The Austrian puts forward his theory on who should be regarded as the best player in history.

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Dominic Thiem; e-motion/Bildagentur Zolles KG/Martin Steiger, 27.10.2022

The honour of which player deserves to be regarded as the greatest of all time (GOAT) should be decided based on one factor, according to Dominic Thiem. 

 

The former world No.3 has weighed in on the debate by suggesting that the argument should be settled by the number of Grand Slam titles a player has won as they are the most prestigious tournaments in the sport. In tennis, the four major tournaments are the Australian Open, French Open, Wimbledon and the US Open. 

Thiem’s GOAT criteria have therefore ruled Roger Federer out of contention. The Swiss maestro was at one stage the frontrunner due to the numerous records he has broken throughout his career. However, he retired from the sport last year with 20 Grand Slam trophies under his belt which is less than both Rafael Nadal and Novak Djokovic who are currently on 22 each. 

“In my opinion, the Grand Slam titles should be the defining criteria when determining the best of all time, they are the four most important tournaments in tennis,” Eurosport quotes Thiem as saying. 
“Everything else is fine, but it’s not the same. The Slams are what counts, so the GOAT will probably be the one with the most Grand Slams.”

Others will argue that more factors should be taken into account in the subjective debate. For example, Federer has won 103 ATP titles which are more than his two rivals, Djokovic holds the record for most weeks as world No.1 and Nadal has won more tournaments on clay than any other player in history. Furthermore, there is the players’ win-loss rate on the Tour and their records against the top 10 players. 

Recently at the Australian Open Djokovic won the men’s title for a historic 10th time in his career. An achievement that has been hailed by Thiem who was runner-up to the Serbian at Melbourne Park in 2021. 

“I am not very surprised, Djokovic still looks young,” he said. “Physically and mentally, because of the way he moves on the court. It’s like he was 25 years old.
“We have to be honest, he is the best, so his victory was not very surprising.”

Thiem has won one Grand Slam title which was at the 2020 US Open when he became the first man in the Open Era to come back from two sets down to win in the final. He has also been runner-up at the French Open twice, as well as the Australian Open once.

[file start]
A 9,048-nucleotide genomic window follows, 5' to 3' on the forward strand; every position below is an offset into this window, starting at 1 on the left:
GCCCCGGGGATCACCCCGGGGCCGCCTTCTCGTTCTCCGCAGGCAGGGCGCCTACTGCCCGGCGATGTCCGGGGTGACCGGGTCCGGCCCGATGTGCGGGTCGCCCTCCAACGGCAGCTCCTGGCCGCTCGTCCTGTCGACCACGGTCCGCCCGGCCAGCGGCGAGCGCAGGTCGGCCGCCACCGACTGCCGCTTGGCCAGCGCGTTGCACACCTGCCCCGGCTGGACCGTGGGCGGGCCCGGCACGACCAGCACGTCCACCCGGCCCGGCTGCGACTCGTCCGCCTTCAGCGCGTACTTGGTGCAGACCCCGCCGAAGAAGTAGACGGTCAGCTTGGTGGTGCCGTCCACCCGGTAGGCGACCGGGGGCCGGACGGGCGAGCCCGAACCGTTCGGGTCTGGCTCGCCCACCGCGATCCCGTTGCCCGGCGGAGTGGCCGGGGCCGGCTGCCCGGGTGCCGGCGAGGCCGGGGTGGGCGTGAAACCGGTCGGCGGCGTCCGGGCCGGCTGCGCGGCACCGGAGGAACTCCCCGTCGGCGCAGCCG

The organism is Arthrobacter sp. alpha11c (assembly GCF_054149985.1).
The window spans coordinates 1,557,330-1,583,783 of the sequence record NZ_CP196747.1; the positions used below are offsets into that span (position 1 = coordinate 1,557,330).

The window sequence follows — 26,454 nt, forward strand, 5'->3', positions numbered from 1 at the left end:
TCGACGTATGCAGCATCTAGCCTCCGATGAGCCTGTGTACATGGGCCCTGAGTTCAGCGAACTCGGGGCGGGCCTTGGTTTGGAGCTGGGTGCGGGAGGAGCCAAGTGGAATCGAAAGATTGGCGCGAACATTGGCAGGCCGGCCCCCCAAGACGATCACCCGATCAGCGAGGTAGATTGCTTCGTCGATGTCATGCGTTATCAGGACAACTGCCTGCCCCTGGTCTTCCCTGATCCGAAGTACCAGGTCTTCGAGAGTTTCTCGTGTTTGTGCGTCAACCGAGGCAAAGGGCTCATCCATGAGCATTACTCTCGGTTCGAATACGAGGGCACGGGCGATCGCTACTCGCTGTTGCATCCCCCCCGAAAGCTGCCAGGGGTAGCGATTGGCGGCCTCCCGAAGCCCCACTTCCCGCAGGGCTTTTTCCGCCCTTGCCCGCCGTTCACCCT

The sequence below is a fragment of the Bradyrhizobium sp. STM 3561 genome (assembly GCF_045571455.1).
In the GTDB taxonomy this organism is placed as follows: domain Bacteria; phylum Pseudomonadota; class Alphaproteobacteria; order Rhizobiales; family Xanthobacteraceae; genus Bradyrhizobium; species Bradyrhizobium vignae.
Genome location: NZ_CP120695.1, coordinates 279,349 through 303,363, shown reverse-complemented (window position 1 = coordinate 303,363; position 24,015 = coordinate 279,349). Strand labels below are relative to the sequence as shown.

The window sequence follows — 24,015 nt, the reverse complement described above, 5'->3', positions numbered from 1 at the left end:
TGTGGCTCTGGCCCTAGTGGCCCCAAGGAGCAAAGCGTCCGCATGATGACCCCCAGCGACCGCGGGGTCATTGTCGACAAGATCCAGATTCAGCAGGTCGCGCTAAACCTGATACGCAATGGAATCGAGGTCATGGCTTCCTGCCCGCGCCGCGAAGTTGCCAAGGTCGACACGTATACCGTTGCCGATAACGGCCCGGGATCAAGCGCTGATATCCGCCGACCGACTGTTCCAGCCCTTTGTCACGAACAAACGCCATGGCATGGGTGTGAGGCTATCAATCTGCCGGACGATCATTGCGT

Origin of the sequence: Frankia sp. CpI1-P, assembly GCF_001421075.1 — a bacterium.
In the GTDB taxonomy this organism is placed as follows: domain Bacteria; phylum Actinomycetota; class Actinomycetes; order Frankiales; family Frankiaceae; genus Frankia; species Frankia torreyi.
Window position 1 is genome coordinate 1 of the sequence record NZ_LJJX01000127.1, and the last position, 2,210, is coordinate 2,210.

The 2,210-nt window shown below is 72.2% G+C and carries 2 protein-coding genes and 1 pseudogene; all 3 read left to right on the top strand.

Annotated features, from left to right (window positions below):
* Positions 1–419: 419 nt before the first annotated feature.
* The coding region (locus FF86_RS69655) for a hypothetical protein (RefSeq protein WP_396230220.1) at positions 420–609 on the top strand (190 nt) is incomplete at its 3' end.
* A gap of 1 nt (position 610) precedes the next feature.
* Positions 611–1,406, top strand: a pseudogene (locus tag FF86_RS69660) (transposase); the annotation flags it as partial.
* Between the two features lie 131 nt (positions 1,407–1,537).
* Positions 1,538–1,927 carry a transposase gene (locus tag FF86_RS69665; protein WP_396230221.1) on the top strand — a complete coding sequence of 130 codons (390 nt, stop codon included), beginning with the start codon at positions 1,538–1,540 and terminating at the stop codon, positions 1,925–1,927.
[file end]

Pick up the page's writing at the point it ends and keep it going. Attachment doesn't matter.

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Novak Djokovic’s Australian Open Injury ‘Hard To Believe’ In The Eyes Of His Opponent

Some details surrounding Djokovic’s battle with a hamstring issue ‘doesn’t make sense,’ according to Enzo Couacaud.

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Image via Adelaide International Twitter

The only man to take a set off Novak Djokovic during the Serbian’s run to a historic 10th Australian Open title believes there are unanswered questions over his injury. 

 

France’s Enzo Couacaud took a set off the world No.1 before losing their encounter in the second round at Melbourne Park. At the tournament Djokovic was dealing with a hamstring problem which he picked up at the Adelaide International earlier this year. Throughout the tournament, he was wearing strapping on his leg and there was uncertainty about if he would be able to continue playing in the Grand Slam event. 

Despite the issue, Djokovic claimed a record-equalling 22nd Grand Slam title by disposing of Stefanos Tsitsipas in straight sets in the final. Afterwards his coach, Goran Ivanisevic, claimed that 97% of players would not have played if they were in a similar situation. The exact diagnosis of Djokovic’s injury hasn’t been addressed by his team but Australian Open director Craig Tiley said he suffered a 3mm tear. 

However, Couacaud has questioned the significance of the injury to begin with. During an interview with Tennis Actu, the world No.172 believes that some of the details appear to be ‘far-fetched’ as he draws parallels with Rafael Nadal, as well as footballer Kylian Mbappe.  

“Novak claimed he was playing with an injury, a big injury,” said Couacaud. “When athletes are injured in combat sports, they often can’t continue. When Rafael Nadal is injured, he can’t run. Kylian Mbappe, for example, is out for two weeks.
“And those are the greatest athletes, not those who don’t have access to top-notch care. It is therefore difficult to believe that only one man in the world can continue with an injury.